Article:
Relationship Residue by Cinse Bonino
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Contents | Chapter 1
Love Not War
Chapter 1 Leftovers:
When you step in dog poop, it gets stuck on the sole of your shoe. This is a fact of life. You can wipe your shoes in the grass; you can scrape them over the edge of a step or a curb; you can even use a stick, but some of that steamy little doggie pile will undoubtedly and stubbornly adhere to the bottom of your shoe. Crappy experiences that happen in relationships can leave us with this same type of sticky ick.
When something profound happens to us ina relationship, especially when it is something negative we don’t completely understand, it can continue to bother us long after the relationship is over. Often what sticks with us most are the negative emotions – fear, distrust, guilt, blame, hopelessness, or resentment – that arise from our unanswered questions: Why did they do that? Don’t they love me? What’s wrong with me? What’s wrong with them? Is this going to happen again? Is this always going to happen? How do I change this? Oh God, what if I can’t do anything about this?
These negative, lingering, leftover feelings invite us to do two things:
To believe all our relationships will be, or at the very least, have the potential to be, just like the one in which these negative things happened
To focus the majority of our energy on scrutinizing our relationship in order to avoid anything that would encourage these negative things to happen to us again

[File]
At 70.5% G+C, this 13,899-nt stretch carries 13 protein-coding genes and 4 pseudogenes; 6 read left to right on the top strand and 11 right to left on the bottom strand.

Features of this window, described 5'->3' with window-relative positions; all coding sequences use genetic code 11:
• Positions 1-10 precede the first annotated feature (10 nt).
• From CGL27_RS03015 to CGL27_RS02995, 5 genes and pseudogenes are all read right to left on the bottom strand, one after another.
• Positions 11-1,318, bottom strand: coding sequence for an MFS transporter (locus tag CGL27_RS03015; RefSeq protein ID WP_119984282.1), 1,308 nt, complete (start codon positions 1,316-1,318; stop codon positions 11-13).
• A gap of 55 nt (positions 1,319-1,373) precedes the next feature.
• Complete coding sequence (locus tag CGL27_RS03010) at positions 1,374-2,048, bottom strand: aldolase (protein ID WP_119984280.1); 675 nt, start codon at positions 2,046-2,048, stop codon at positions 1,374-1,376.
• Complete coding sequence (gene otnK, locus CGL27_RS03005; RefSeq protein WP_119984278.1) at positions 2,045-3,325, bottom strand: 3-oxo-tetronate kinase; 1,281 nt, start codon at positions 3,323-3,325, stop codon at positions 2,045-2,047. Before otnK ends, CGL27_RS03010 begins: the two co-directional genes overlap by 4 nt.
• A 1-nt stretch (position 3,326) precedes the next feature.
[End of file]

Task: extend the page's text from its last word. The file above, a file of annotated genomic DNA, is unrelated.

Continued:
These all-consuming posttraumatic concerns repeatedly remind us of the awful things that have happened to us. They also invite us to become hyper-vigilant about protecting ourselves. We
may start to automatically mistrust the actions and intentions of those who say they love us. With our energy and focus wrapped up in these behaviors, we may end up putting very little effort into creating the kind of relationship we actually do want to have.
It doesn’t matter what kind of relationship we were in – familial, romantic, friendly, work-related, traditional, or nontraditional. It doesn’t matter who wounded us – those responsible for us when we were children, siblings, other relatives, our children, friends, romantic partners, colleagues, or bosses. It doesn’t matter what age we were or are. It doesn’t matter what our gender, sex, or sexual preference is. It doesn’t matter what shape, color, or size of body we have. All that matters, is that we are a human being who has suffered some kind of substantial-to- us pain – real or imagined, intended or accidental, physical or emotional, large or small – at the hands of another human being with whom we were in a
And much like the dog poop clinging to the bottom of our shoe, the residue that clings to us from bad relationship experiences can come along for the ride without our conscious knowledge. We may not notice it until we notice we have unintentionally carried it
into our current relationship, just as when we are surprised to discover we have tracked dog poop onto our kitchen floor, even though we cleaned off our shoe after stepping in it.
Most of the examples used in this book are from romantic relationships; however, the issues and behaviors described can be present in any typeof relationship. These descriptions are designed to help you notice not only what is happening in your relationship, but also why it may be happening. The behavioral approaches suggested are offered as opportunities for you to bravely increase your ability to make the kinds of choices that will help you to learn more about yourself. This self-knowledge will enable you to fine-tune your bullshit detector, whether you are pointing it at yourself or at others.
Remember: It’s what you choose to do with your leftovers that matters.